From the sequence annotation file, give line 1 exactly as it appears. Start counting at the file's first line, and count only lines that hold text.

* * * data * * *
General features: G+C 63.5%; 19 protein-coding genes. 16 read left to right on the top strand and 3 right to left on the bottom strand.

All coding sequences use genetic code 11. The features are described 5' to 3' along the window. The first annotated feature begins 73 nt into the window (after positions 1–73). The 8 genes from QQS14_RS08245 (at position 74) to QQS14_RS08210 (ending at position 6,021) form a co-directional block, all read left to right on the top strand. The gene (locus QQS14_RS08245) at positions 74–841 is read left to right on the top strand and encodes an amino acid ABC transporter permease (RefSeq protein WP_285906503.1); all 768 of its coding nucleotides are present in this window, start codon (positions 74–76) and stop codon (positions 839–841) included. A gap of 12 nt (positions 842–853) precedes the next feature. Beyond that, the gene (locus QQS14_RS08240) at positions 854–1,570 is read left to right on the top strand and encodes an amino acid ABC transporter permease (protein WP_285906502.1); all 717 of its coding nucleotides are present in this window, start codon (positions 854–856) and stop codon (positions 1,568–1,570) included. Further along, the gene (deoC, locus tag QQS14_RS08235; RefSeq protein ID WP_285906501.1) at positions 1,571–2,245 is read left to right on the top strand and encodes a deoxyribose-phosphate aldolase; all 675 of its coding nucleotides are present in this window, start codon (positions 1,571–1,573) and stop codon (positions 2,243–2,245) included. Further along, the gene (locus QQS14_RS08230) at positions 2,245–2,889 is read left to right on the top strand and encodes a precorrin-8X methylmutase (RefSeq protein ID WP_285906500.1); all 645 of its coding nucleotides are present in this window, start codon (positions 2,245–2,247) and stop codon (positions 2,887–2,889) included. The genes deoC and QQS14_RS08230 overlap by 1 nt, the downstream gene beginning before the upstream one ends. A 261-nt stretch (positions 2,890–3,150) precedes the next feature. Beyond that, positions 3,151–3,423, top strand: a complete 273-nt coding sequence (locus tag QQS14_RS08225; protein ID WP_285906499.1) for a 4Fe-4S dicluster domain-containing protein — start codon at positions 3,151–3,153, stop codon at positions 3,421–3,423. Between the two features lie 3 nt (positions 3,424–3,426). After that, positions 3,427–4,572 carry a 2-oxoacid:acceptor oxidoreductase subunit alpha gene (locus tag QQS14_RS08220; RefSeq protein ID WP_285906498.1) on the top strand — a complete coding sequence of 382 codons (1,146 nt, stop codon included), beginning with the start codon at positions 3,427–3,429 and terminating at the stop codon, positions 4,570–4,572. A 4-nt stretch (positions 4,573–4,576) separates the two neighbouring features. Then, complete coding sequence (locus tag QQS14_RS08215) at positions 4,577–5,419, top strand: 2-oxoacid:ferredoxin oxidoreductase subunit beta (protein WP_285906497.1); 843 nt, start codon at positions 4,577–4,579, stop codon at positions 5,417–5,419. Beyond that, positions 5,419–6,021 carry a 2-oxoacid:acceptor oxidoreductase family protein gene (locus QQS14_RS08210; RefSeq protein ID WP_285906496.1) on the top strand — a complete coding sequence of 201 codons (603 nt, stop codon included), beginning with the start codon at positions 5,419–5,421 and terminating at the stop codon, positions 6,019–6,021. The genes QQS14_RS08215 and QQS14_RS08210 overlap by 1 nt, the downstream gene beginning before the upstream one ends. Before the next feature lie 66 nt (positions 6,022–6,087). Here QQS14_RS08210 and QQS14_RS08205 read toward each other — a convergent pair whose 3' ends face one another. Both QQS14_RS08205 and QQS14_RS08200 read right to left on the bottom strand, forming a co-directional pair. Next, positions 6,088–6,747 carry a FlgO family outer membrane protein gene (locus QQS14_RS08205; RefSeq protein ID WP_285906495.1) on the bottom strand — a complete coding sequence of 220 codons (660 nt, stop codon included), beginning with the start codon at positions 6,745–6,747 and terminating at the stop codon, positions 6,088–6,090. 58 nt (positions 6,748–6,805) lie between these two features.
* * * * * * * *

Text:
General features: G+C 63.5%; 19 protein-coding genes. 16 read left to right on the top strand and 3 right to left on the bottom strand.